Showing results 1 to 12 of 12
Egg Osmosis: A four day eggsperience!Add to list Details
Eggs are placed in vinegar for one or two days to dissolve the shells. Then, learners place the eggs in water or corn syrup and observe them over a period of days.
Yeast Balloons: Can biochemistry blow up a balloon?Add to list Details
Using yeast, sugar, and water, learners create a chemical reaction which produces carbon dioxide (CO2) gas inside a 2-liter bottle. They use this gas to inflate a balloon.
Natural BuffersAdd to list Details
Learners use a universal indicator to test the amount of sodium hydroxide needed to change the pH of plain water compared with the amount needed to change the pH of gelatin.
Natural IndicatorsAdd to list Details
Learners combine different plant solutions -- made from fruits, vegetables, and flowers -- with equal amounts of vinegar (acid), water (neutral), and ammonia (base).
Potato PowerAdd to list Details
Learners combine hydrogen peroxide with three different forms of potato: raw chunks, ground chunks, and boiled chunks.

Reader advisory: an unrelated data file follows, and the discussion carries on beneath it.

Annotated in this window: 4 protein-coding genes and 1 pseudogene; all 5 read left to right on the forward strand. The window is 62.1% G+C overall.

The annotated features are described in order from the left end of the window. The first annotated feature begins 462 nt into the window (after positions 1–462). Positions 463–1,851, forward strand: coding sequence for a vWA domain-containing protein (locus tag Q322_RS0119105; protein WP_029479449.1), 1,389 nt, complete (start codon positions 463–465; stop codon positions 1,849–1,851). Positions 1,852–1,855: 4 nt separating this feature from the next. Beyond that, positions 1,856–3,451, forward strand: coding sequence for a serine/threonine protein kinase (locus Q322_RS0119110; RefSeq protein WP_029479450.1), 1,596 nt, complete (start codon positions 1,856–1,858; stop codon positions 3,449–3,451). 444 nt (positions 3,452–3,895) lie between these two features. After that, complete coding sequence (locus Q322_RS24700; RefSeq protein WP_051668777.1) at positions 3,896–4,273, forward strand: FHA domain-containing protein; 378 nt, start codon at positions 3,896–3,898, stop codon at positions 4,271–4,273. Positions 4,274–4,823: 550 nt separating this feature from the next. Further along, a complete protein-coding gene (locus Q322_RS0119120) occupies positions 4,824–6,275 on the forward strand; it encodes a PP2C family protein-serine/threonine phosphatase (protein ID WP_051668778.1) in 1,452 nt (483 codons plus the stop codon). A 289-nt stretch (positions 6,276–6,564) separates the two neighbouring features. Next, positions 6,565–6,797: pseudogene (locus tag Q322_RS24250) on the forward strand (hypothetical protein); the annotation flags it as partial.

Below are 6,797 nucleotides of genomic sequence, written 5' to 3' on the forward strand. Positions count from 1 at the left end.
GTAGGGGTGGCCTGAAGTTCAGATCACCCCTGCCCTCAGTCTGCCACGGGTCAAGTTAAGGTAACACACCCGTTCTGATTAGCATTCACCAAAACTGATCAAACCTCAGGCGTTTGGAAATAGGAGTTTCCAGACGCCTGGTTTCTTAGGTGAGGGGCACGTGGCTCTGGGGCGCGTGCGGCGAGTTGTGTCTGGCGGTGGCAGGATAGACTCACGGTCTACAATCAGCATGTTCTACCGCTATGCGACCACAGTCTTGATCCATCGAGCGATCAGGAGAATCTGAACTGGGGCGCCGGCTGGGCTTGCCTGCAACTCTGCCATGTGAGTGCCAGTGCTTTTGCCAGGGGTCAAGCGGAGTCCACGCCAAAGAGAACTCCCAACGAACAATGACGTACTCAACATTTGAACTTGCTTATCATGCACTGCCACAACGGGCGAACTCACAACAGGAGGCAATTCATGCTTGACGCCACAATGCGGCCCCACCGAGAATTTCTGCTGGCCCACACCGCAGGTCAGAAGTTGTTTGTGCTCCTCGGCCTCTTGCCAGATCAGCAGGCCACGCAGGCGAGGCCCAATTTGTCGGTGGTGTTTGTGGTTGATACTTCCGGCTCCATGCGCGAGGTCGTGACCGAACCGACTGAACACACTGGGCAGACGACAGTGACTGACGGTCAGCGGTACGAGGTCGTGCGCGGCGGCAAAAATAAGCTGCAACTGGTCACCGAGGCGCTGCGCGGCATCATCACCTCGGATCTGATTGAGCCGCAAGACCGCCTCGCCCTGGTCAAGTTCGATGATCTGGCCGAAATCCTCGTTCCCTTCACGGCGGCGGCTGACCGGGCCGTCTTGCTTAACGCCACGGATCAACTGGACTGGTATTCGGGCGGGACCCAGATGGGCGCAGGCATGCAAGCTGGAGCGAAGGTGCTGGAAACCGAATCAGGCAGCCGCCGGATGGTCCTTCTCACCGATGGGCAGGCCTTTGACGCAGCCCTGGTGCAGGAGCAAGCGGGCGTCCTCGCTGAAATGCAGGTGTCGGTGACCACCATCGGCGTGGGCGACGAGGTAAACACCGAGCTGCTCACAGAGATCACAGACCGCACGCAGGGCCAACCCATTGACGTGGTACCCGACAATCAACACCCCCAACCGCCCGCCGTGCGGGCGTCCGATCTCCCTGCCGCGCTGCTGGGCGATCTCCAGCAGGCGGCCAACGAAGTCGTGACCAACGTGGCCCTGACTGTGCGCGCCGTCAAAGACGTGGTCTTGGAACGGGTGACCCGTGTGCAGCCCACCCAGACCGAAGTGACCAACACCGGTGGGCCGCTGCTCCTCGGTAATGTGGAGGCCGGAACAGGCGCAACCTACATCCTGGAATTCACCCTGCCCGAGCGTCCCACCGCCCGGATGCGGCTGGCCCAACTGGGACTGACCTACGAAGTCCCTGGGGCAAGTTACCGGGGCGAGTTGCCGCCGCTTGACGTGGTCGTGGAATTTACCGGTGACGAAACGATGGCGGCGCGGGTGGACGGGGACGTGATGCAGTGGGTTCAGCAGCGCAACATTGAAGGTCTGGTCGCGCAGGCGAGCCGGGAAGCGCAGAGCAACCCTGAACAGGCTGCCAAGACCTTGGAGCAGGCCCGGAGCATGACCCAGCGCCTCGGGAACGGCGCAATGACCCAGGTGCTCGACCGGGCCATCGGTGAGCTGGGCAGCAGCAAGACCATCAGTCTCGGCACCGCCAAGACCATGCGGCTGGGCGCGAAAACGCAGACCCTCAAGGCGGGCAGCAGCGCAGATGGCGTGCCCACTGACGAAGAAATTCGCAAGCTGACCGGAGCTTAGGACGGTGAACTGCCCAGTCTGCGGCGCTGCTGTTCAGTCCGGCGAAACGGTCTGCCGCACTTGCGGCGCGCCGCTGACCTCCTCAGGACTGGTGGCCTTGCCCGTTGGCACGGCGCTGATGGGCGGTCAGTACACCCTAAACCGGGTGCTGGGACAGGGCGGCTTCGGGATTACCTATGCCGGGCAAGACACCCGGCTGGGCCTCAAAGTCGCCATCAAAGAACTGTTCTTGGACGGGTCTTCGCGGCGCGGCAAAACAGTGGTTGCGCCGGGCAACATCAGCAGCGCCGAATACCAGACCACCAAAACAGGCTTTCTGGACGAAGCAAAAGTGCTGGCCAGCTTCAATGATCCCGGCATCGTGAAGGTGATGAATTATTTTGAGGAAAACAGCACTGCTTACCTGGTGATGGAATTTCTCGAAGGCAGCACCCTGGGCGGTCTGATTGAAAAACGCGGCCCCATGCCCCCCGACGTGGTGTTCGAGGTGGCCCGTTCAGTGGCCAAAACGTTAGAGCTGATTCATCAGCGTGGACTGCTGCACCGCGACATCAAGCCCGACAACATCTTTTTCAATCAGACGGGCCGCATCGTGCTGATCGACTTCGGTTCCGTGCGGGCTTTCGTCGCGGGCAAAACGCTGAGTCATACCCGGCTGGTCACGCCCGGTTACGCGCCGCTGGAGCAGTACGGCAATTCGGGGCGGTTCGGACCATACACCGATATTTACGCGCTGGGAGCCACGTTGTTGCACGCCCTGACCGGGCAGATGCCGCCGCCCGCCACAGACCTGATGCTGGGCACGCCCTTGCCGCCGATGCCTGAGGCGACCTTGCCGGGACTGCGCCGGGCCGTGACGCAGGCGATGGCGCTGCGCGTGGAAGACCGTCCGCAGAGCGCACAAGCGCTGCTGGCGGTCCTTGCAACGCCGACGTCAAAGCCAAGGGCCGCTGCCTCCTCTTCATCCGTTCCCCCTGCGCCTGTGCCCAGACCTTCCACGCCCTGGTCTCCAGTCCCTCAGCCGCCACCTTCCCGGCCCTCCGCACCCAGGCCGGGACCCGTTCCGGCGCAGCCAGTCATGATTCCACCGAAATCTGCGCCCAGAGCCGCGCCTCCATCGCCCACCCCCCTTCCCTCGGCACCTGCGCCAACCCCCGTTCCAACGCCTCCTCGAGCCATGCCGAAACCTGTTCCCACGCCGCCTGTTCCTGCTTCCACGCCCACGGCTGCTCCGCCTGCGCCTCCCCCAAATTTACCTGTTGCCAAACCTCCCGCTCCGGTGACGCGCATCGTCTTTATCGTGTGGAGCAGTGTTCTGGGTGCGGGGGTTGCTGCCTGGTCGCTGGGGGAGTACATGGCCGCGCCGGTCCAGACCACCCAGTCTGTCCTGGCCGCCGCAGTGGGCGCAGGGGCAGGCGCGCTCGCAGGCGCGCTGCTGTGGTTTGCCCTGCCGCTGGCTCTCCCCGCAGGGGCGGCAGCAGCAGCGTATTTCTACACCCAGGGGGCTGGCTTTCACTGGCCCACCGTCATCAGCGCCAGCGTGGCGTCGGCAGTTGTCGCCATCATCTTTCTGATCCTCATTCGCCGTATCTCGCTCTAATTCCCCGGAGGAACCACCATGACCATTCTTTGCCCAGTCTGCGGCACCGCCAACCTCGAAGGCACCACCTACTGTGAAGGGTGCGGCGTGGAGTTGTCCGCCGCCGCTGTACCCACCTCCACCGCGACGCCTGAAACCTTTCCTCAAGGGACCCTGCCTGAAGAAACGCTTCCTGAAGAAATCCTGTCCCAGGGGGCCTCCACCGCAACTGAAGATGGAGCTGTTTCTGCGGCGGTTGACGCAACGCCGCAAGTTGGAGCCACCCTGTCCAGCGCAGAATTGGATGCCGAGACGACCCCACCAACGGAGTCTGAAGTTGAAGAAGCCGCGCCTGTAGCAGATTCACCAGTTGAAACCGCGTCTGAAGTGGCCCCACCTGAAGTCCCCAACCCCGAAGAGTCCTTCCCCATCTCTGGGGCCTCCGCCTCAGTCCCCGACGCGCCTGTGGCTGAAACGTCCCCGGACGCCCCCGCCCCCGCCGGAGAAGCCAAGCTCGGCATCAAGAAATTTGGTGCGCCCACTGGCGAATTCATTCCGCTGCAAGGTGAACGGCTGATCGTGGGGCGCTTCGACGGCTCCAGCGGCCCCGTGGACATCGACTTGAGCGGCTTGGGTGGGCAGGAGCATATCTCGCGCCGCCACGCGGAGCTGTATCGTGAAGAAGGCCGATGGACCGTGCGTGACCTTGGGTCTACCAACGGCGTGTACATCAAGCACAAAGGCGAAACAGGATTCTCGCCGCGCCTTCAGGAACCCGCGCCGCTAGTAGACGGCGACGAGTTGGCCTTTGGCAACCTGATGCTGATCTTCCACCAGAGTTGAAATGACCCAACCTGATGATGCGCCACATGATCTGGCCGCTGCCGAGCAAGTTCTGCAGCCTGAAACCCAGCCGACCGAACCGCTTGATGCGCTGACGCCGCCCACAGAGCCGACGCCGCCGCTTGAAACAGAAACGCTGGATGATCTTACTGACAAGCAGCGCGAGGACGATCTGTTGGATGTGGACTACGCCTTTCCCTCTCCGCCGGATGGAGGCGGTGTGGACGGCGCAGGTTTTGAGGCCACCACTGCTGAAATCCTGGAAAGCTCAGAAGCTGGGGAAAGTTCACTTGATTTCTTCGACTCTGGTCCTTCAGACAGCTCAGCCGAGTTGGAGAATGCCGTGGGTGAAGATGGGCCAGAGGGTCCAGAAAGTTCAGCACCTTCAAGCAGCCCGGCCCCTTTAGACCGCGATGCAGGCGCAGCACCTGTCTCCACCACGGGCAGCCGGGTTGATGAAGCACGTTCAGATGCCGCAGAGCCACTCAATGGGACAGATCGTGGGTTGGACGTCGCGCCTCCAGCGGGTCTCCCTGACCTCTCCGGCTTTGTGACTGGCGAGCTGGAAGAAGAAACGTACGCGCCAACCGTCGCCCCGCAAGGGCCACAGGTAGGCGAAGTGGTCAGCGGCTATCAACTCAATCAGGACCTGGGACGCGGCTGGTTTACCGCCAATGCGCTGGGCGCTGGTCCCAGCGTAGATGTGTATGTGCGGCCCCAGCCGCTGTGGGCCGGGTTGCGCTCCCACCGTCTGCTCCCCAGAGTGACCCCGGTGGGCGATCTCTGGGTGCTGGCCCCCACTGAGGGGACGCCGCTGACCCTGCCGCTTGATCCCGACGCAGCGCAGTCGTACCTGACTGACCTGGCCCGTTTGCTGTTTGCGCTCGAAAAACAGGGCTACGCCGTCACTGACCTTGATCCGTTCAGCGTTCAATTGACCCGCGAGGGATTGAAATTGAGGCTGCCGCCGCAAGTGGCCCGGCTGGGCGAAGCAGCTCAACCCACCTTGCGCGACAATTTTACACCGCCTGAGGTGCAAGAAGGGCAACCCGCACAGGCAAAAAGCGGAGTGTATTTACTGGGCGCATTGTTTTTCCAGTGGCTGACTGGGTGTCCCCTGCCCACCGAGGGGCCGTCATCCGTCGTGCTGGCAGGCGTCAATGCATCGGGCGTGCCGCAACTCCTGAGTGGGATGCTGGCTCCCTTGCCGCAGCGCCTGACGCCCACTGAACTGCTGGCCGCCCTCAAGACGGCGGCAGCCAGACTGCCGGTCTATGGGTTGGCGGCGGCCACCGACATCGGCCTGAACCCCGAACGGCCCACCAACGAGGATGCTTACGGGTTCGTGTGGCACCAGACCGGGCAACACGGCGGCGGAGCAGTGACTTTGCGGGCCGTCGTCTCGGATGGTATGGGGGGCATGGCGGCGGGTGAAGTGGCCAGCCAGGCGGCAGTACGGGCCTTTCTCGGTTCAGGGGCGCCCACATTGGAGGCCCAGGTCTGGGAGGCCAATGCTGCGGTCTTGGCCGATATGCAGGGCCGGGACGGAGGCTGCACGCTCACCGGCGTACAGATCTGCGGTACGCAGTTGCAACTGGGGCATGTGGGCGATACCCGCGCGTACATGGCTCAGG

Food Forensics: A Case of Mistaken Identity
This lesson is designed to serve as an introduction to the immune system. It can stand alone or it can lead into further studies of the immune system.
DNA Extraction: Look at your genes!Add to list Details
Extract your DNA from your very own cells! First, learners swish salt water in their mouth to collect cheek cells and spit the water into a glass.
Biochemistry Happens Inside of You!
In this four-part activity, learners explore how the body works and the chemistry that happens inside living things.
Dusting For FingerprintsAdd to list Details
In this activity, learners become detectives and use chemistry to investigate fingerprints.
What's Your Blood Type?Add to list Details
In this activity, learners perform a simulated blood test procedure.
Dye DetectiveAdd to list Details
Learners analyze mixtures of dyes using filter paper chromatography. They place spots of the different dyes at the bottom of a piece of filter paper, and hang the paper to touch the surface of water.
Jelly BeadsAdd to list Details
Learners add drops of alginate solution to a solution of calcium chloride. The alginate does not mix with the calcium chloride, but forms soft gel beads.